California Gov. Gavin Newsom and Democrats in the state’s Legislature introduced a bill that would fine oil companies for making too much money. The governor has called a special session to consider the bill, which is vaguely worded and does not describe how much profit is too much profit.
If it passes, California would be the first state to fine oil companies for price gouging.
The proposal lacks specifics; Newsom’s office said those would be negotiated with lawmakers.
Gas prices in California are higher than in most places because of the government taxes and fees, as well as regulatory burdens. For every gallon of gas in California, drivers pay:
- 54 cents in state excise tax
- 18.4 cents in federal excise tax
- 23 cents for California’s cap-and-trade program to lower greenhouse gas emissions
- 18 cents for the state’s low-carbon fuel programs
- 2 cents for underground gas storage fees
- 3.7% in other state and local sales taxes
California gas also prices vary from county to county but today the price averages $4.62 statewide, compared with Alaska’s average of about $4.00, according to AAA.
California has a complicated relationship with oil and gas. For the past few summers the state faced rolling energy blackouts because it doesn’t have enough power to supply all consumers. This year, the legislature added funds to buy fossil fuels from the very gas power plants that will start shutting down next in 2023, as the state the state tries to become carbon neutral by 2045.
Last week, Gov. Newsom criticized five oil refiners for refusing to show up at a state hearing on gas price spikes.
The five major oil refiners — Chevron, Marathon, Phillips 66, PBF Energy and Valero — rejected invites to the hearing, Newsom’s office wrote.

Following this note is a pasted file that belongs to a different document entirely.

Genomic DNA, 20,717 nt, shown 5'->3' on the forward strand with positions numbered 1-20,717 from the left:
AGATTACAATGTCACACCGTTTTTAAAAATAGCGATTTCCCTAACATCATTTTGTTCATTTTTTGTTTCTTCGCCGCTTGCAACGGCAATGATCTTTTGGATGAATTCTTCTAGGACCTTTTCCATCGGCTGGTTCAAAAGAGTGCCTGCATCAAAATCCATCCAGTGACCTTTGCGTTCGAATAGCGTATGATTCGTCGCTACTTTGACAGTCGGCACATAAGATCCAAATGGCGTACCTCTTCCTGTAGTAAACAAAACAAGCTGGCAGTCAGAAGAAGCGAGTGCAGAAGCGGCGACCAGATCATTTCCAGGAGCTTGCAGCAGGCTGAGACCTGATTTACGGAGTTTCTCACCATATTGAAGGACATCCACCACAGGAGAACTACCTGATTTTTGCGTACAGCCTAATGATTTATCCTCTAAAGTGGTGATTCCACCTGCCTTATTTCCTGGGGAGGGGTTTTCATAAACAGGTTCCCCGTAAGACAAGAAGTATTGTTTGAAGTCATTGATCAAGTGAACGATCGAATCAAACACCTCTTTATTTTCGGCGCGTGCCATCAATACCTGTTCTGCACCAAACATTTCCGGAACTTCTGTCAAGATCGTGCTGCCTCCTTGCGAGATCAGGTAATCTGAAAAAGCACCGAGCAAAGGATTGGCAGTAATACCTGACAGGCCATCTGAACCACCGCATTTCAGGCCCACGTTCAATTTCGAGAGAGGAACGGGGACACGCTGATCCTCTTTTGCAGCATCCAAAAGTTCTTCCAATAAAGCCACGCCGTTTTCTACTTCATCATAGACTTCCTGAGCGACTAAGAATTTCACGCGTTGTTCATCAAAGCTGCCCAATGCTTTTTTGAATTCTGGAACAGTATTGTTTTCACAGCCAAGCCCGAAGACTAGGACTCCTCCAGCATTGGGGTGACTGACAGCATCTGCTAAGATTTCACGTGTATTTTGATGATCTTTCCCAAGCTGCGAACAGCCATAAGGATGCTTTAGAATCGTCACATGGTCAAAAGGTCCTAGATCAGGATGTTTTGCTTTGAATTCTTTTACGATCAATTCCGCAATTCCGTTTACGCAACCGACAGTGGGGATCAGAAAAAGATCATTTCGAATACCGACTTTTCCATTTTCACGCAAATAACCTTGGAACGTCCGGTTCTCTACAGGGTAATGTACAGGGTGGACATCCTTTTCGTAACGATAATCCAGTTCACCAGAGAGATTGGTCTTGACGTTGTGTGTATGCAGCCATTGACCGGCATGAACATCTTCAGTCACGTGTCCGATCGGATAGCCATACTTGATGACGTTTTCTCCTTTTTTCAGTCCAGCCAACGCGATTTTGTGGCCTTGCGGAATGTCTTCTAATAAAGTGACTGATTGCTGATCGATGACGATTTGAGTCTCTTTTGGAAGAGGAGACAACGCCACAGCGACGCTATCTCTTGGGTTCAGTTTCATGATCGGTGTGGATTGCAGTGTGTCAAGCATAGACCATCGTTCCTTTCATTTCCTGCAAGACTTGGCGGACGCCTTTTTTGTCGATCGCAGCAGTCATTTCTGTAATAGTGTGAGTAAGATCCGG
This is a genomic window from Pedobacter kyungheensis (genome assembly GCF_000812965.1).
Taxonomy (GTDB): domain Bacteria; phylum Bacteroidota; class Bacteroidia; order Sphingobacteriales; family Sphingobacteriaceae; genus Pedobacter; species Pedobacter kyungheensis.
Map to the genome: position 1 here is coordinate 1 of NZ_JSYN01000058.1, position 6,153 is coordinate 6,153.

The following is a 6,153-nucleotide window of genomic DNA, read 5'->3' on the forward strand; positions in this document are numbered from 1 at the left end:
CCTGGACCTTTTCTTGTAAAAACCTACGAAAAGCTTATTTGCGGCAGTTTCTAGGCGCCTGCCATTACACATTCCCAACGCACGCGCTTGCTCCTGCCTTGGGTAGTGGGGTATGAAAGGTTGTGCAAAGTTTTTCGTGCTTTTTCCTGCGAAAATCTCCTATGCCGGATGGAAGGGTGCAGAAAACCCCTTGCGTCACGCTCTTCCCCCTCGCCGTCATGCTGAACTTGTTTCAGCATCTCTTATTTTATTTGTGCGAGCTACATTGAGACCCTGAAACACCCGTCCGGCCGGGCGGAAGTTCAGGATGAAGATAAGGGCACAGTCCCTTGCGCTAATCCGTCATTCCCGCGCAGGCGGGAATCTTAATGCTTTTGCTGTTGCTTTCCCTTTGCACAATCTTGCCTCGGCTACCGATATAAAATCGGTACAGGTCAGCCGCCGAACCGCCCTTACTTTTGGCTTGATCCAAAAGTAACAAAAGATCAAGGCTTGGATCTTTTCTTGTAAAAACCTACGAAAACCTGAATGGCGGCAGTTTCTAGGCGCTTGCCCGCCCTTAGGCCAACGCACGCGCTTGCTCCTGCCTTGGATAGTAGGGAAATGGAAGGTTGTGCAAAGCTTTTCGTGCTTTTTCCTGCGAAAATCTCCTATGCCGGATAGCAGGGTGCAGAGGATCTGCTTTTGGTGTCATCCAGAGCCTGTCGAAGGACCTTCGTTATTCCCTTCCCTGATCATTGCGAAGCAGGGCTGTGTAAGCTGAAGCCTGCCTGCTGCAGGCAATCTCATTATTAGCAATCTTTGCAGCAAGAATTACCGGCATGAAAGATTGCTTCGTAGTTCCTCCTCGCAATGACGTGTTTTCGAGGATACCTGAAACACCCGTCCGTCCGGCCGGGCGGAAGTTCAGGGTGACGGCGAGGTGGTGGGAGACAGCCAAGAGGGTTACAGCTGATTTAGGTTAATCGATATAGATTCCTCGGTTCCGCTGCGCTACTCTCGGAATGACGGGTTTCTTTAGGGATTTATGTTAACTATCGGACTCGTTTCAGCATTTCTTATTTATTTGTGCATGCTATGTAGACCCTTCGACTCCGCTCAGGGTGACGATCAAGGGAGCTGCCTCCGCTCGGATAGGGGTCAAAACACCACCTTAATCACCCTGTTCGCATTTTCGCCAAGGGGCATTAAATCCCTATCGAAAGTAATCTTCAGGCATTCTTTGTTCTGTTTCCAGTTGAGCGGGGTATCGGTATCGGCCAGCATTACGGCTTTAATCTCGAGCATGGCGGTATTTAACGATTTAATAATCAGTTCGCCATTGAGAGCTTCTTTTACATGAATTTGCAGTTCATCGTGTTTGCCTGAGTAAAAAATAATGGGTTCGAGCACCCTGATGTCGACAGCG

“Every Californian deserves to know why we were being fleeced at the pump even as gas prices declined across the country and crude oil prices were going down. The oil industry had their chance today to explain why they made record profits at our expense but they chose to stonewall us. That’s because they have no explanation – big polluters are lining their pockets while they cause financial pain for millions of California families and threaten the very future of our planet. With the Legislature’s support and engagement, we’re going to hold these companies accountable with a price gouging penalty that will deliver relief to Californians,” Newsom said.
The governor’s office reported that in the third quarter of 2022, oil companies reported record high profits:
- Phillips 66 profits jumped to $5.4 billion, a 1243% increase over last year’s $402 million;
- BP posted $8.2 billion in profits, its second-highest on record, with $2.5 billion going towards share buybacks that benefit Wall Street investors;
- Marathon Petroleum profits rose to $4.48 billion, a 545% increase over last year’s $694 million;
- Valero’s $2.82 billion in profits that were 500% higher than the year before;
- PBF Energy’s $1.06 billion that was 1700% higher than the year before;
- Shell reported a $9.45 billion haul that sent $4 billion to shareholders for stock buybacks;
- Exxon reported their highest-ever $19.7 billion in profits;
- Chevron reported $11.2 billion in profits, their second-highest quarterly profit ever.
Newsom, who is rumored to be planning to run for president, has taken credit for lowering prices. “Governor Newsom has taken action to lower prices at the pump, ordering the switch to winter-blend gasoline and demanding accountability from oil companies and refiners that do business in California, leading to record relief at the pump for consumers. Since California’s record-high gas prices of $6.42, the Governor’s actions have reduced those prices to $4.99 most recently – a decrease of $1.43 since the peak,” his office said.
Prices at the pump have dropped in part because of the hundred of millions of barrels of oil being released from the Strategic Petroleum Reserve by the Biden Administration.
The SPR has been depleted since Biden took office from 640 million barrels to 387 million barrels.